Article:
Wednesday, August 31, 2011

Christine Lagarde shakes up central bankers at Jackson Hole

New York Times Editorial, August 31, 2011
(The editorial emerges from remarks made by Christine Lagarde, Head of the International Monetary Fund to central bankers at Jackson Hole, Wyoming last week.)
Now free to speak her mind, her blunt remarks and prescriptions were just what the central bankers needed to hear. She rightly called for: rebalancing global trade by stimulating demand in developing countries with big export surpluses; more aggressive mortgage relief in the United States; and giving job creation priority over deficit reduction in the United States and Europe.

She also called for substantial injections of public and private capital into dangerously frail European banks. And while citing the necessity for long-term deficit reduction, she made clear that near-term policies must give priority to generating jobs, stimulating demand and renewing economic growth.
For Europe, specifically, Ms. Lagarde prescribed more financing for debt bailout plans, a concerted effort to strengthen vulnerable banks and, most importantly, a common political vision about the euro’s long-term future that has been grievously lacking.
For the United States, she called for new efforts to resuscitate consumer demand by attacking long-term unemployment and mortgage foreclosures. She suggested “aggressive principal reduction programs for homeowners,” in addition to the kind of refinancing programs the Obama administration is now considering.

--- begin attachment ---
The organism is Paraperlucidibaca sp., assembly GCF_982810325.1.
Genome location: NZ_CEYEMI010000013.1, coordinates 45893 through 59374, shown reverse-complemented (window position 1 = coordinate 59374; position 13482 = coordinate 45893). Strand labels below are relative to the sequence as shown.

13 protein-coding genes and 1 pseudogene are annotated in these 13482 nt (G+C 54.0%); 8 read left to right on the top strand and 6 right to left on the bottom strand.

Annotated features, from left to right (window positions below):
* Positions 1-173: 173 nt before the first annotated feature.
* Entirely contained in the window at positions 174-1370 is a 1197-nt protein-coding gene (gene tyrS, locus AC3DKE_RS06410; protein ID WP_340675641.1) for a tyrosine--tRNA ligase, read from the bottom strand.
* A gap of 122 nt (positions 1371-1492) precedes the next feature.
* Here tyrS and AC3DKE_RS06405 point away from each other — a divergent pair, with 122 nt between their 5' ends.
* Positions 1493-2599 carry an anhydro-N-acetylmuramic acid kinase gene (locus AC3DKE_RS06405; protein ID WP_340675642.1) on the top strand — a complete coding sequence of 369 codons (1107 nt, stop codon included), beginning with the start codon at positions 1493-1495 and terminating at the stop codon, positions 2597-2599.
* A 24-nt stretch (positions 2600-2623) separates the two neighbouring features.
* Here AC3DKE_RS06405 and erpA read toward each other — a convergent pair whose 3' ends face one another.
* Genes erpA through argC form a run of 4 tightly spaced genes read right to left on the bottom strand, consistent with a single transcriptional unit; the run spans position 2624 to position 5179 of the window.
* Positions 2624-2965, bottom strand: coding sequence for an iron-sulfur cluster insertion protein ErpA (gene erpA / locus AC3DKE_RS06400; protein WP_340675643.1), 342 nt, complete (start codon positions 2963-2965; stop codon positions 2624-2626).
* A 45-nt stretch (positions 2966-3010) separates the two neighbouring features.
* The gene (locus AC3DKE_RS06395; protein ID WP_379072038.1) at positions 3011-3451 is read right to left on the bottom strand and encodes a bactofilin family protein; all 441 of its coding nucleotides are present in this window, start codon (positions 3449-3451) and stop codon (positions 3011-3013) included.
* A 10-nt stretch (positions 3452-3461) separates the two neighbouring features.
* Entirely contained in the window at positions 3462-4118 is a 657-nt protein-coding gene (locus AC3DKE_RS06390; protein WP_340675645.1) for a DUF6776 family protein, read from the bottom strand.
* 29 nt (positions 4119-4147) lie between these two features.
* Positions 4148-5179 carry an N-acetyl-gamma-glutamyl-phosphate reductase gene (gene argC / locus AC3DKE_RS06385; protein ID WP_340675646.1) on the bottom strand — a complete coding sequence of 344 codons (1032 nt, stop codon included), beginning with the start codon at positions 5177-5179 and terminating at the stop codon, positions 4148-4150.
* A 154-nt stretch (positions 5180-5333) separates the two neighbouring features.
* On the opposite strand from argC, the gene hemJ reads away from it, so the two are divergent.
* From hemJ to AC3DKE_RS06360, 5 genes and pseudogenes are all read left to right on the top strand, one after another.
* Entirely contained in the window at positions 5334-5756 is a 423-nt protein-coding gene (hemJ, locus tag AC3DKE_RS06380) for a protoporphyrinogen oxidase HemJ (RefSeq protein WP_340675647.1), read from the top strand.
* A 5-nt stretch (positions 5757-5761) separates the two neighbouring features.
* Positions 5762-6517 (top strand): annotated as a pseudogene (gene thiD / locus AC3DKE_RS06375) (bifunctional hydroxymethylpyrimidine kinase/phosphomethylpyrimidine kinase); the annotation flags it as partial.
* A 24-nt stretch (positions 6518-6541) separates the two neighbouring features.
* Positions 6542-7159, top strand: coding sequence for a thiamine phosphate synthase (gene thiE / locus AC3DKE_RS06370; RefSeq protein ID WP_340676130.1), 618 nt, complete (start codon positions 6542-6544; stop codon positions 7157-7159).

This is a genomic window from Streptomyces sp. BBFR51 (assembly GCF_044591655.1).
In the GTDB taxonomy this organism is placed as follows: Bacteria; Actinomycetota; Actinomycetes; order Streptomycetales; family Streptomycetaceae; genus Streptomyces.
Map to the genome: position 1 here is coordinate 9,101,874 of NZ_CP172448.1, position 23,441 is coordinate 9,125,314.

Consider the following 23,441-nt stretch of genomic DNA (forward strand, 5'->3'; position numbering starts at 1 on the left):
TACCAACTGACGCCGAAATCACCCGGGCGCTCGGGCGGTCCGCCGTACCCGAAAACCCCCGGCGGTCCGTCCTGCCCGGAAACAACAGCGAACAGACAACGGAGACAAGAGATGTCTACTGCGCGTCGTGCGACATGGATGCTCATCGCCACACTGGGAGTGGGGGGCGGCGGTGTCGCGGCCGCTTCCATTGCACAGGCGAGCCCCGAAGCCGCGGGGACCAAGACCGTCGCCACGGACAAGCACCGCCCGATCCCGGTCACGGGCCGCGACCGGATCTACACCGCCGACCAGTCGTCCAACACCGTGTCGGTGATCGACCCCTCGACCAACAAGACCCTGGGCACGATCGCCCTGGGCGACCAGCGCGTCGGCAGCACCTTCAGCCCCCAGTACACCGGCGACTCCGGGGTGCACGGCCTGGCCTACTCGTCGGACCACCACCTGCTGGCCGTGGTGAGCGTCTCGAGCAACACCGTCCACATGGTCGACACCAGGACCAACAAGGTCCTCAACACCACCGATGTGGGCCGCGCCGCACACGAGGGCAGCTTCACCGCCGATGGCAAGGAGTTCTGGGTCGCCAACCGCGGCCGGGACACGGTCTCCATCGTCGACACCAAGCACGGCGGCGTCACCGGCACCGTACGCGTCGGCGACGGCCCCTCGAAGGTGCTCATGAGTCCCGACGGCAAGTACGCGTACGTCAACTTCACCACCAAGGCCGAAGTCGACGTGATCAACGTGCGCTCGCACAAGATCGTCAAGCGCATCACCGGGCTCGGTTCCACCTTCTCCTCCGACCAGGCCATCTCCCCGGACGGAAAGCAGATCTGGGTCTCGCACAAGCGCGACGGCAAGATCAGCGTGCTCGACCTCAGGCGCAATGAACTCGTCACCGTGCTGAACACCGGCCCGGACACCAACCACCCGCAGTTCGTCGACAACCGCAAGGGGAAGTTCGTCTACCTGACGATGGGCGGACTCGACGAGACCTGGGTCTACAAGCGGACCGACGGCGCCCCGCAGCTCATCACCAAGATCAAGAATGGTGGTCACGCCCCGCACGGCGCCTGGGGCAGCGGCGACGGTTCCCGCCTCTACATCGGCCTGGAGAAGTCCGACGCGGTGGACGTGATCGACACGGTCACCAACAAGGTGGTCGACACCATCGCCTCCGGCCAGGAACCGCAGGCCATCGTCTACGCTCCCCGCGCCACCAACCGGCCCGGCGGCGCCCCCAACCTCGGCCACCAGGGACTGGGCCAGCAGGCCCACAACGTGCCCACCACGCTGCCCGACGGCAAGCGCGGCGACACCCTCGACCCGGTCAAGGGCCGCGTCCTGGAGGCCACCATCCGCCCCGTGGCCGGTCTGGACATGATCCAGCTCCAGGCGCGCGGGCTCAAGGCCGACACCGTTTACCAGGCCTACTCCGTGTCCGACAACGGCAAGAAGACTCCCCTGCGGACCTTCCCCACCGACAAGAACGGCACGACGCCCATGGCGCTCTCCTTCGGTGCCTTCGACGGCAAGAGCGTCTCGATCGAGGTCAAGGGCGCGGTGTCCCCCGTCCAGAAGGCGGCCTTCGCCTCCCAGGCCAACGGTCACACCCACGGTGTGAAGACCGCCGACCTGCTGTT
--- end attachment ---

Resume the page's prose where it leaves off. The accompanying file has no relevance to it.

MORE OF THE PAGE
American political leaders haven’t taken much notice of her speech. European financial officials have been sputtering ever since. Ms. Lagarde cannot make any of these things happen by herself. If she keeps pushing hard, the politicians may finally wake up.
It is indeed true that Ms Lagarde cannot make any of this happen by herself. However, she does have a bully pulpit from which to harrangue political leaders in both Europe and North America, and while the U.S. rarely seems to listen to anything smacking of external 'control' of their policy-makers, especially from a French, European source, there are those who are listening and attempting to echo her sentiments, if not her precise phrasing.
Her's is indeed a voice of reason, of moderation, of even human compassion and long-term thinking, not only to alleviate the conditions facing both the unemployed and those threatened with mortgage foreclosure. It is time for policy makers to extend their perspective beyond the next election and into the next decade. No country, and no global economy can withstand a decade of depression that will lead inevitably to more unrest, more violence, more terrorism and a continually growing gap between the "have's" and the "have-not's".
Regardless of one's political persuasion, right, left or centre, the costs of refusing to listen to her clarion call for aggressive intervention by governments cannot be contained within a single country, as some in the U.S. and in some European countries would like to believe, and like the rest of us to believe with them.
Failure to act can be considered nothing more than the selfish pursuit of short-term personal political power at the expense of the larger national and international interests of all peoples.





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